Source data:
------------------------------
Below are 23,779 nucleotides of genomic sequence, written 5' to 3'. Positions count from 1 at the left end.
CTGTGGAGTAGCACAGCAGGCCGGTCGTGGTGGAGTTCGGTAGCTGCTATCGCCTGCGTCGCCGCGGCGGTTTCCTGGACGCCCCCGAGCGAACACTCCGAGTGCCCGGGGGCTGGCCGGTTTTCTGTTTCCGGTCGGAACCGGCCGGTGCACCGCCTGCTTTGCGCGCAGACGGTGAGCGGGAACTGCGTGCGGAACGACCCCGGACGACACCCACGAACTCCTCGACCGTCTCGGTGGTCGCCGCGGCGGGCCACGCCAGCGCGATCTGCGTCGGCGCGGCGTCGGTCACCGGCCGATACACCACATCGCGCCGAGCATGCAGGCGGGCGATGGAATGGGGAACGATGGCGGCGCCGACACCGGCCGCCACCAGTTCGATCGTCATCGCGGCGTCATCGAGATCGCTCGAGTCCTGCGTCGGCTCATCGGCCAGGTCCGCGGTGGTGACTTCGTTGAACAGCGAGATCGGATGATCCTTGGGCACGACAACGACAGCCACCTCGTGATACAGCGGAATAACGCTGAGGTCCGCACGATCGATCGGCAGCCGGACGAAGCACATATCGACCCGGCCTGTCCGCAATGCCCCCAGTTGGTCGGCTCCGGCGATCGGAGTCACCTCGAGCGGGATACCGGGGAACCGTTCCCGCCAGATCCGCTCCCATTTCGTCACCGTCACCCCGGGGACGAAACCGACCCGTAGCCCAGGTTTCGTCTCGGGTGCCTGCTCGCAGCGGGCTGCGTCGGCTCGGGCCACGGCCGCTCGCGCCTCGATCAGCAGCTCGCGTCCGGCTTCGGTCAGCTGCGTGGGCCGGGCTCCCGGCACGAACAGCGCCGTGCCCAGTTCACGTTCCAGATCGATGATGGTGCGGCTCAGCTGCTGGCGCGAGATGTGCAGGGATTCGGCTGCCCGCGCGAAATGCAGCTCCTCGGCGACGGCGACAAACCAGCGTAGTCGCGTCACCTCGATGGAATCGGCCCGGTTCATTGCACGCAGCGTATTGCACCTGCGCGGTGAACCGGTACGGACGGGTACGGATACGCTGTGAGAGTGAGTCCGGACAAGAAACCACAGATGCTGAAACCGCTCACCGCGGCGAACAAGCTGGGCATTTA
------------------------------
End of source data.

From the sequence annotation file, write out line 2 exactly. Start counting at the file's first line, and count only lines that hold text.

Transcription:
CTGTGGAGTAGCACAGCAGGCCGGTCGTGGTGGAGTTCGGTAGCTGCTATCGCCTGCGTCGCCGCGGCGGTTTCCTGGACGCCCCCGAGCGAACACTCCGAGTGCCCGGGGGCTGGCCGGTTTTCTGTTTCCGGTCGGAACCGGCCGGTGCACCGCCTGCTTTGCGCGCAGACGGTGAGCGGGAACTGCGTGCGGAACGACCCCGGACGACACCCACGAACTCCTCGACCGTCTCGGTGGTCGCCGCGGCGGGCCACGCCAGCGCGATCTGCGTCGGCGCGGCGTCGGTCACCGGCCGATACACCACATCGCGCCGAGCATGCAGGCGGGCGATGGAATGGGGAACGATGGCGGCGCCGACACCGGCCGCCACCAGTTCGATCGTCATCGCGGCGTCATCGAGATCGCTCGAGTCCTGCGTCGGCTCATCGGCCAGGTCCGCGGTGGTGACTTCGTTGAACAGCGAGATCGGATGATCCTTGGGCACGACAACGACAGCCACCTCGTGATACAGCGGAATAACGCTGAGGTCCGCACGATCGATCGGCAGCCGGACGAAGCACATATCGACCCGGCCTGTCCGCAATGCCCCCAGTTGGTCGGCTCCGGCGATCGGAGTCACCTCGAGCGGGATACCGGGGAACCGTTCCCGCCAGATCCGCTCCCATTTCGTCACCGTCACCCCGGGGACGAAACCGACCCGTAGCCCAGGTTTCGTCTCGGGTGCCTGCTCGCAGCGGGCTGCGTCGGCTCGGGCCACGGCCGCTCGCGCCTCGATCAGCAGCTCGCGTCCGGCTTCGGTCAGCTGCGTGGGCCGGGCTCCCGGCACGAACAGCGCCGTGCCCAGTTCACGTTCCAGATCGATGATGGTGCGGCTCAGCTGCTGGCGCGAGATGTGCAGGGATTCGGCTGCCCGCGCGAAATGCAGCTCCTCGGCGACGGCGACAAACCAGCGTAGTCGCGTCACCTCGATGGAATCGGCCCGGTTCATTGCACGCAGCGTATTGCACCTGCGCGGTGAACCGGTACGGACGGGTACGGATACGCTGTGAGAGTGAGTCCGGACAAGAAACCACAGATGCTGAAACCGCTCACCGCGGCGAACAAGCTGGGCATTTA